BMDPC homing assay

To investigate whether the BMDPC are able to home to injured lung tissue, BMDPC stained with DiI were administered directly after LPS injection into the animals. After forty-eight hours the animals were sacrificed and their lung tissue analysed. Both in the alveolar tissue (Figure 2F) and adhering to vascular wall (Figure 2G and 2H) fluorescent cells could be detected.

Mortality

In the treatment group 13 out of 17 animals (76,5%) survived after 72 hours compared to 8 out of 17 animals (47,1%) in the non-treatment group. Therefore, the probability of survival of the animal in the treatment group is significantly increased compared to the non-treatment group (p < 0.03).

Clinical symptoms

For the evaluation of the disease course, we chose in this study to observe the weight changes of the animals over 72 h. At the final time point the animals in the non-treatment group showed a weight loss of 15% compared to their initial weight, whereas the animals in the treatment group only lost 11% of their initial weight.

Histopathologic data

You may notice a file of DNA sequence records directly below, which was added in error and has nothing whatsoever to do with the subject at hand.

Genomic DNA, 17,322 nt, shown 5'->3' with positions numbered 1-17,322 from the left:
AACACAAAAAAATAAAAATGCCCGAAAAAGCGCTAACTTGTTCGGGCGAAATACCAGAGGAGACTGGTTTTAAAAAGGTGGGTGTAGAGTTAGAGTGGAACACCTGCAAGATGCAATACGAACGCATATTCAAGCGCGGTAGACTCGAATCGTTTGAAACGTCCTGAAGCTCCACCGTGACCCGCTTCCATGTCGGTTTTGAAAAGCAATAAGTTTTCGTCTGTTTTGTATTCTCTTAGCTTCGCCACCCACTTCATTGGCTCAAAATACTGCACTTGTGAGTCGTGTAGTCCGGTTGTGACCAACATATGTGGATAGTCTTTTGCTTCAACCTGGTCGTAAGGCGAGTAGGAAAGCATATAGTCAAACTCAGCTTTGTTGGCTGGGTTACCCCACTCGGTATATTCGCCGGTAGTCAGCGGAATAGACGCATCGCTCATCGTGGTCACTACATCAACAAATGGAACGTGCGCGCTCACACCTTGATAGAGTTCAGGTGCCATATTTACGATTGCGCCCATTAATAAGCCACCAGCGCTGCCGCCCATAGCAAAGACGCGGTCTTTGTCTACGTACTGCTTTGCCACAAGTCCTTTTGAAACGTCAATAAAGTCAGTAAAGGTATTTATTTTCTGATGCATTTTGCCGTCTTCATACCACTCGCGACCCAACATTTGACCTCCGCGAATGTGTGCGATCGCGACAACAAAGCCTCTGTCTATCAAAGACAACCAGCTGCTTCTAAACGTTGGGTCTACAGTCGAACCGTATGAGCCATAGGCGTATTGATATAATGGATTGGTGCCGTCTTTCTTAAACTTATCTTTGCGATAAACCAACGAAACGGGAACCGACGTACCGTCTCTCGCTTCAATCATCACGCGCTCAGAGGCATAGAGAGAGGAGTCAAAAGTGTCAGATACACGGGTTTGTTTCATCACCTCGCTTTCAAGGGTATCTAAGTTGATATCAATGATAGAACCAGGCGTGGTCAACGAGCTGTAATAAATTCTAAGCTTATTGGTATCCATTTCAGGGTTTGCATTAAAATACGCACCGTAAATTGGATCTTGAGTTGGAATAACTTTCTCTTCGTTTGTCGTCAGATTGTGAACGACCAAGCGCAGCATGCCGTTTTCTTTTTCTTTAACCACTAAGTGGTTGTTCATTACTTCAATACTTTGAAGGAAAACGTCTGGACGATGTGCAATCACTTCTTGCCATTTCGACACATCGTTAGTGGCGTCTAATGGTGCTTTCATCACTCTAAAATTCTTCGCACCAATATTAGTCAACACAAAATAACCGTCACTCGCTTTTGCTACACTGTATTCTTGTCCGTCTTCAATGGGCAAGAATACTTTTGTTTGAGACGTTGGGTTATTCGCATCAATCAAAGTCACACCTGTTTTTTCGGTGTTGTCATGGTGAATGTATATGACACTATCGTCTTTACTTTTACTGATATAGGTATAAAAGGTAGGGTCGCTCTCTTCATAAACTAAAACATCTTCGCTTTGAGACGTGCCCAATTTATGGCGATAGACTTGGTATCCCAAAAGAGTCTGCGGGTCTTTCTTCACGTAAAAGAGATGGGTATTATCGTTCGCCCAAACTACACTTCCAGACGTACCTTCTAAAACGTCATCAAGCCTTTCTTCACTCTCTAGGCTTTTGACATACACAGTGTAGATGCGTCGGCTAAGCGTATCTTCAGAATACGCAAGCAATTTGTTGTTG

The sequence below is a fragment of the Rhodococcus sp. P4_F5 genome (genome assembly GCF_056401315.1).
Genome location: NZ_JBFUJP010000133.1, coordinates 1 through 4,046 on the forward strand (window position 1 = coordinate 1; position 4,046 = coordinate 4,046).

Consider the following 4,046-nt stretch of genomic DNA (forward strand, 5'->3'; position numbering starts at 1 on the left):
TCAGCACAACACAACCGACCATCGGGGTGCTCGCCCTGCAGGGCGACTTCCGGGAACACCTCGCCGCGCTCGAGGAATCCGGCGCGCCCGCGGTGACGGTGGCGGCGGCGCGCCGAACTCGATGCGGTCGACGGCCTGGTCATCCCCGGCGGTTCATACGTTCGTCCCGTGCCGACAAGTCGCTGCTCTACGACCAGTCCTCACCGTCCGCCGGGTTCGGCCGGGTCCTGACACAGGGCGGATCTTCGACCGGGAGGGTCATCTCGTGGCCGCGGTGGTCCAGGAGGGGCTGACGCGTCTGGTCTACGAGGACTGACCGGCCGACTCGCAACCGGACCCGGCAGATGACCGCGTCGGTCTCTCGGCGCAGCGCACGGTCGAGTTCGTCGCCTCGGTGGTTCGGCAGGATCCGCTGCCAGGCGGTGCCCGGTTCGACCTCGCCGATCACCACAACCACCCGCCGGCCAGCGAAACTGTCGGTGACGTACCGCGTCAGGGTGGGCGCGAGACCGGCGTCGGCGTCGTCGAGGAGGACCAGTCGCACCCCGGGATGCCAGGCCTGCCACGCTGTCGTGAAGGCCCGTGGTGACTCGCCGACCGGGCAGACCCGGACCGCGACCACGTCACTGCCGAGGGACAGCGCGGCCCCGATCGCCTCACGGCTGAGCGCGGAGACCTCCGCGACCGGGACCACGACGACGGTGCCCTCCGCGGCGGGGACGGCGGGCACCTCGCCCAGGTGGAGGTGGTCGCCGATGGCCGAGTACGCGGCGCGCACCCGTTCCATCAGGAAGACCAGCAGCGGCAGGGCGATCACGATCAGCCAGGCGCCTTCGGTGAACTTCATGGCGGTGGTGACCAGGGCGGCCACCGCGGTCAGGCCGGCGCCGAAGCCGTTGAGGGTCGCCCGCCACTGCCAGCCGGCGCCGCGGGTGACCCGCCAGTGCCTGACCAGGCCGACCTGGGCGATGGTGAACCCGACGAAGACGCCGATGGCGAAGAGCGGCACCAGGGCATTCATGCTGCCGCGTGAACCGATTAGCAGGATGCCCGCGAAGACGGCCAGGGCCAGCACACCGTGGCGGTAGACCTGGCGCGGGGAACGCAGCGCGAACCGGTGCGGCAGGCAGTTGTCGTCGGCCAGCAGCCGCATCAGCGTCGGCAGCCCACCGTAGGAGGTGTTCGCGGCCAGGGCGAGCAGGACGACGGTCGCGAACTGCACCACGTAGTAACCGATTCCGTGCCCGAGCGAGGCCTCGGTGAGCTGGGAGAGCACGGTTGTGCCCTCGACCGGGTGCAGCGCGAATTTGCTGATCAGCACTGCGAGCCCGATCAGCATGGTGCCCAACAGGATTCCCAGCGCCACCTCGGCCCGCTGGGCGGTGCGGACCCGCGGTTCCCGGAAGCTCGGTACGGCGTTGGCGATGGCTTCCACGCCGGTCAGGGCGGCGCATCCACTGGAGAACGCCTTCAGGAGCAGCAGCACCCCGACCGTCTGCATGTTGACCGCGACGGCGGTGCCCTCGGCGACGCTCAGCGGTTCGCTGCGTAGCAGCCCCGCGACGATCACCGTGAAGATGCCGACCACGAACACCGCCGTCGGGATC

Histopathologic evaluation revealed reduced interstitial acute inflammation, inflammatory cellular infiltration and thickening of the alveolar wall in the treatment group compared to the non-treatment group (Figure 3A-C). Also, the expression of the pro-inflammatory adhesion molecules ICAM-1 (Figure 3D-F) and VCAM-1 (Figure 3G-I) were significantly reduced in the treatment group compared to the non-treatment group.
Figure 3

Bone marrow-derived progenitor cells (BMDPC) attenuate inflammation. Rats treated with BMDPC showed significantly improved lung tissue using HE staining (C) compared to non-treatment group (B). Also, the expression of the proinflammatory adhesion molecules ICAM-1 (F) and VCAM-1 (I) were significantly reduced compared to the non-treatment group (E, H). A sham group served as a control group for all stainings (A, D, G). In the bronchoalveolar lavage (BAL) VEGF was significantly increased in the non-treatment group compared to the treatment and sham operation group (J). The W/D Ratio did not reveal any significant differences between the treatment and the non-treatment group, while it was significantly lower in the sham group compared to the two other groups (K); *p < 0,05 (values displayed as mean) non-treatment (LPS) versus treatment group (LPS + BMDPC).

Bronchoalveolar Lavage (BAL)

Since inflammation triggers many cells to release VEGF, we measured the concentration of VEGF in the brochoalveolar lavage (BAL) at the final time point. In the treatment group VEGF was significantly decreased compared to the non-treatment group (Figure 3J).